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Let’s Talk About Your Opening . . .

Posted March 2nd, 2015 by in Writing Tips

Not long ago a student asked me if I would mind providing more definition about the inciting incident and core conflict. He said they sounded the same to him. Also, he was confused about what I meant when I said the best openings begin slightly before the beginning. I had been explaining how it was […]


One Dozen Rules for Writing Effective Love Scenes

Posted November 21st, 2014 by in Writing Tips

• Love scenes should have a slow buildup of sexual tension. Anticipation, a slow seduction of the reader, is what to strive for. • The key ingredient to a good love scene is emotion. The scene must involve the reader emotionally. The reader should care what happens to these people. • Love scenes should not […]


Deliver on Your Promises

Posted June 3rd, 2014 by in Writing Tips

“The reader has certain rights. He bought your story. Think of this as an implicit contract. He’s entitled to be entertained, instructed, amused; maybe all three. If he quits in the middle, or puts the book down feeling his time has been wasted, you’re in violation.” ~ Larry Niven If you’re writing a mystery, you […]


Patricia Kay’s Sequel Checklist

Posted May 31st, 2014 by in Writing Tips

Patricia Kay’s Sequel Checklist Questions to ask yourself about your sequels: Is a sequel really needed here?  Would a simple transition to the next scene do the job better? Is the sequel written in the right point of view?  Would it be more effective if it were written from the point of view of another […]


Patricia Kay’s Scene Checklist

Posted March 28th, 2014 by in Writing Tips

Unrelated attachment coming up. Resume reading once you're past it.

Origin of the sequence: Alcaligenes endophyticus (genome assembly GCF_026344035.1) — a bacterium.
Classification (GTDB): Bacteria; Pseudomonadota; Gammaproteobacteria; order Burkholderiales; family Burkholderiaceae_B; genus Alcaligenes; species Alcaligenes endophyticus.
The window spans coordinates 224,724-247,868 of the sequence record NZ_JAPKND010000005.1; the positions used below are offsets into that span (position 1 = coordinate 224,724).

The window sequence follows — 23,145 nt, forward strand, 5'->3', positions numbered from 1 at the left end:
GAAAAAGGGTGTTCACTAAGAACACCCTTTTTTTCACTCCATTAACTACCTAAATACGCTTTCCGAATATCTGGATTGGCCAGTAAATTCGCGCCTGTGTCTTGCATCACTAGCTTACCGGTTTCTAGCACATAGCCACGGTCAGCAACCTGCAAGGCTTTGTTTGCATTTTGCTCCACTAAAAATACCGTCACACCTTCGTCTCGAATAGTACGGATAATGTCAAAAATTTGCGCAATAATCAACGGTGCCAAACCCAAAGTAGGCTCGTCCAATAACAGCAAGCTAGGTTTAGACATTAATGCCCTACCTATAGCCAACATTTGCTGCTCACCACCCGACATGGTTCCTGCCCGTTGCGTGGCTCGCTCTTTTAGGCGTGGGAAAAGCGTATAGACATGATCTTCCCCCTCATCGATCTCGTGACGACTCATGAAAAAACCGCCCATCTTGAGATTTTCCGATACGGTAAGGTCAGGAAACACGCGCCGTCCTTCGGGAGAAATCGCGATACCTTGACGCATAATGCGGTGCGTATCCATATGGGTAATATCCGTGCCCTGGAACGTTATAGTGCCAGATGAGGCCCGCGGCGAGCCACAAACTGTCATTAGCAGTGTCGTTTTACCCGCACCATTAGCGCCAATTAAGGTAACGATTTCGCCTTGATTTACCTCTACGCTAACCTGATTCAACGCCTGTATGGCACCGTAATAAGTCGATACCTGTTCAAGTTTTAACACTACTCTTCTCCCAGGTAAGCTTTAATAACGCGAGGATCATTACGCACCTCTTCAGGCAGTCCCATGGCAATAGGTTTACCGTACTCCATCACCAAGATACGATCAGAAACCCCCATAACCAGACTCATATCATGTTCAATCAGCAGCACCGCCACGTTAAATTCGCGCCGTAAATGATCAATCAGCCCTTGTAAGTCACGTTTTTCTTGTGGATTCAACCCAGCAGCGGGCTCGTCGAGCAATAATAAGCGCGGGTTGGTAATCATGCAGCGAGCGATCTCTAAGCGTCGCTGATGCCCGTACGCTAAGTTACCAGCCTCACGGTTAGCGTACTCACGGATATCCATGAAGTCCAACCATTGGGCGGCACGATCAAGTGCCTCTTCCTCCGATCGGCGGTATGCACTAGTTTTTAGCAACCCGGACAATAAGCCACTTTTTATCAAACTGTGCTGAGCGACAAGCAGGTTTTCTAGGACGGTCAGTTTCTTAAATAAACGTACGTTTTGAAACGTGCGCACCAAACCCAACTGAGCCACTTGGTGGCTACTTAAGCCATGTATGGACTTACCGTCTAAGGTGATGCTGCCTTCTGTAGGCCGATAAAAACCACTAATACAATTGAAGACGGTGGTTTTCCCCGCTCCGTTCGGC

Patricia Kay’s Scene Checklist Questions to ask yourself about your scenes:  Is there a clear scene goal?  Does the point-of-view character want something or want to accomplish something during the scene?  Is the point of view clear?  Would the scene be more interesting and/or dramatic if another point-of-view character had been used instead?  If this […]


The First Five Pages

Posted March 2nd, 2014 by in Writing Tips

A Fifteen Point Checklist Developed By Patricia Kay • Hook the reader with an intriguing opening. • Start your story just before the beginning on the day that is different. • Introduce your protagonist – if your book is a romance, either your hero or your heroine should be introduced in the first scene. • […]


Ways To “Show” instead of “Tell”

Posted January 25th, 2014 by in Writing Tips

Critique partners, contest judges, agents and editors constantly admonish writers to “show” not “tell.” Too often this advice is interpreted by writers as the need to delete all “was” verbs in their writing. In my opinion, this is ridiculous. Yes, sometimes the deletion of a “was” verb improves the work. But a lot of the […]


It’s all in the details . . .

Posted January 20th, 2014 by in Writing Tips

“Name names. Make your writing physical. Use lots of exact nouns. ‘Food’ is an idea; ‘black-bean soup’ is a thing. Naming not only makes the writing more visceral, it makes the reader trust you. And use your own expertise, whatever ‘insider information’ you have. Use words like soffit, draw shave, spit valve.” ~ David Long Years […]


Let’s Talk About Prologues . . .

Posted January 10th, 2014 by in Writing Tips

In every class I’ve taught over the years someone raises the question of editors “hating” prologues. This usually pops up when I’ve suggested they begin their book with a prologue. I don’t know why this perception of “no prologues” exists because honestly, I’ve written for five different publishers over the past 20+ years, had seven different […]


Be Fearless By Patricia Kay

Posted December 31st, 2013 by in Writing Tips

“You can’t be afraid to deal with your demons. You’ve got to go there to be able to write.” — Lucinda Williams Most writers have heard the oft-quoted line from Natalie Goldberg’s WRITING DOWN THE BONES about writing being a matter of just opening a vein and bleeding all over the page. I firmly believe […]